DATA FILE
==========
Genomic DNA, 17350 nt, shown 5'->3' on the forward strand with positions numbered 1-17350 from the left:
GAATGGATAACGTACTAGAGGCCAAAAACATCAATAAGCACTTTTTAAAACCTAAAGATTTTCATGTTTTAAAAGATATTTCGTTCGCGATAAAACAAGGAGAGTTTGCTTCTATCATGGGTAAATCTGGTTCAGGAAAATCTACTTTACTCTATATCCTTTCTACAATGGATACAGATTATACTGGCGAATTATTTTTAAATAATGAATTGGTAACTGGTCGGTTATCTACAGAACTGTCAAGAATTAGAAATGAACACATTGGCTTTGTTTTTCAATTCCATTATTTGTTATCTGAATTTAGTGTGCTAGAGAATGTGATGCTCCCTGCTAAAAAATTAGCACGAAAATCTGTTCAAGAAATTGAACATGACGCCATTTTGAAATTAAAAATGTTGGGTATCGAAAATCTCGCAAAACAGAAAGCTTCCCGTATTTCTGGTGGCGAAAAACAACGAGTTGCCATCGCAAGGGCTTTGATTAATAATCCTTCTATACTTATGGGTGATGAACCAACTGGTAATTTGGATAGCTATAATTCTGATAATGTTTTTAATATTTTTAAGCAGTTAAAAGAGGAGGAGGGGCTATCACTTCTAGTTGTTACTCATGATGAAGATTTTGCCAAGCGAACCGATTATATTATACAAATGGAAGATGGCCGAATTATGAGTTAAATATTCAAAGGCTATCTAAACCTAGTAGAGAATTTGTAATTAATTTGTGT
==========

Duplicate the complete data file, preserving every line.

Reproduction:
Genomic DNA, 17350 nt, shown 5'->3' on the forward strand with positions numbered 1-17350 from the left:
GAATGGATAACGTACTAGAGGCCAAAAACATCAATAAGCACTTTTTAAAACCTAAAGATTTTCATGTTTTAAAAGATATTTCGTTCGCGATAAAACAAGGAGAGTTTGCTTCTATCATGGGTAAATCTGGTTCAGGAAAATCTACTTTACTCTATATCCTTTCTACAATGGATACAGATTATACTGGCGAATTATTTTTAAATAATGAATTGGTAACTGGTCGGTTATCTACAGAACTGTCAAGAATTAGAAATGAACACATTGGCTTTGTTTTTCAATTCCATTATTTGTTATCTGAATTTAGTGTGCTAGAGAATGTGATGCTCCCTGCTAAAAAATTAGCACGAAAATCTGTTCAAGAAATTGAACATGACGCCATTTTGAAATTAAAAATGTTGGGTATCGAAAATCTCGCAAAACAGAAAGCTTCCCGTATTTCTGGTGGCGAAAAACAACGAGTTGCCATCGCAAGGGCTTTGATTAATAATCCTTCTATACTTATGGGTGATGAACCAACTGGTAATTTGGATAGCTATAATTCTGATAATGTTTTTAATATTTTTAAGCAGTTAAAAGAGGAGGAGGGGCTATCACTTCTAGTTGTTACTCATGATGAAGATTTTGCCAAGCGAACCGATTATATTATACAAATGGAAGATGGCCGAATTATGAGTTAAATATTCAAAGGCTATCTAAACCTAGTAGAGAATTTGTAATTAATTTGTGT